Fiscal Court discusses Fort Campbell fires
by Franklin Clark, Reporter --
Nov 03, 2010 | 0 0 comments | 30 30 recommendations | email to a friend | print
The fires near Fort Campbell that took place the weekend before Halloween and the no burn order that was issued Friday were discussed when Trigg County’s Fiscal Court met Monday evening.

Trigg County Judge Executive Stan Humphries said he has spoken to officials at Fort Campbell about a series of field and brush fires that jumped fire breaks on Saturday, Oct. 23, and burned more than 60 acres of land and threatened homes in Roaring Springs and homes along Ky. 164.

Humphries said at the meeting that he told Fort Campbell Garrison Commander Colonel Perry Clark and his staff that the community that surrounds Fort Campbell was mislead about the status of the fires.

“We discussed where some things may have gone wrong and whether or not (people) were properly notified,” Humphries said. “We are making every effort to correct that.”

Humphries said he was told that Fort Campbell will respond differently next time, and he added that the Judge Advocate General from Fort Campbell wants to hear from any property owners who suffered damage from those fires.

“I want to thank all the volunteer fire departments that responded to that effort,” said Humphries.

The judge executive also talked about the no-burn order he issued on Friday. He said that because of the low humidity, high winds and lack of rain, burns are prohibited in Trigg County until further notice.

Despite some recent rain, Trigg County is still one of 50 counties in Kentucky currently in a Level 2 drought.

A Level 1 drought indicates that the state has officially designated a prolonged dry period as a drought. Soil moisture, vegetative health and low fire fuel moisture are primarily affected. Designated areas may experience serious impacts to agricultural water needs, an increased wildfire risk and other water-sensitive sectors.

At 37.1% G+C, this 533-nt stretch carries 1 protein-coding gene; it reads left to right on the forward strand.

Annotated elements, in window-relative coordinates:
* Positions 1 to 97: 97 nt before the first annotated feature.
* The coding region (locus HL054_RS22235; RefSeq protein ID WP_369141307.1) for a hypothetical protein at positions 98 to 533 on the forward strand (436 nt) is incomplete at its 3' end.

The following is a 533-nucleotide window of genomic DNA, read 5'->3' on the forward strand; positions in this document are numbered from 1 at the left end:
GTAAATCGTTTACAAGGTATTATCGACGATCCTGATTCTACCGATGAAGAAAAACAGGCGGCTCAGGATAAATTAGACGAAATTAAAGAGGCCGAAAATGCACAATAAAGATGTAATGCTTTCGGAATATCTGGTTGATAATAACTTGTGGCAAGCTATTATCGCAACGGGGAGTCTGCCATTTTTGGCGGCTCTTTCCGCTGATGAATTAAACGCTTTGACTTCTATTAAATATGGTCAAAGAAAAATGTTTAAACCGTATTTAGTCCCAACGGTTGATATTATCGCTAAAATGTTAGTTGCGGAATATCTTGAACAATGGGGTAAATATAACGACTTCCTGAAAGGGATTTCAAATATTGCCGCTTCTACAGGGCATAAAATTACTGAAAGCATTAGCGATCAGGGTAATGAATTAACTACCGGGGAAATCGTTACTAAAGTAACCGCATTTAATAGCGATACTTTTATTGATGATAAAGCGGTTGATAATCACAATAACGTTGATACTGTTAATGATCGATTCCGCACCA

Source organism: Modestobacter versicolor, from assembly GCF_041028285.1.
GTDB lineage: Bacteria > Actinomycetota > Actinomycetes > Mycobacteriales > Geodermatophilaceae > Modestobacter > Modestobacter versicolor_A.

A Level 2 drought indicates that severe impacts can be expected in the designated regions. Impacts can include an increased number and intensity of wildfires, significant damage to agricultural interests, water supply shortages and severe stress on other water-sensitive sectors.

The fiscal court also unanimously voted to pay its monthly bills. Notable bills include $14,631 to Marathon Petroleum, $7,032 to Key Oil, $7,000 to election officers, $4,620 to Bruce Green Construction for curb work at the new senior center and $1,169 to Coleman’s Shoes for shoes for road department workers.

Humphries also said the One Call system was used during the tornado warning on last Tuesday morning and that many people called to say that the system worked well. On the other hand, Magistrate Donnie Tyler said that in his district, the first call went out after the warning expired.

Humphries also made some announcements during his comments. The Chamber of Commerce Dinner will take place at 6 p.m. on Thursday at Lake Barkley State Resort Park. There will be an emergency management meeting Friday at 9 a.m. at the Rescue building, where the previously mentioned fires and the response will be discussed. And from 5 – 7 p.m. next Tuesday, there will be an open house for the Fresenius dialysis clinic.

And during the public comments portion of the meeting, Ken Culwell of Grow Trigg wished all the candidates good luck on Election Day.

Dr. Stuart Foster, State Climatologist for the Kentucky Energy and Environment Cabinet, contributed to this story.
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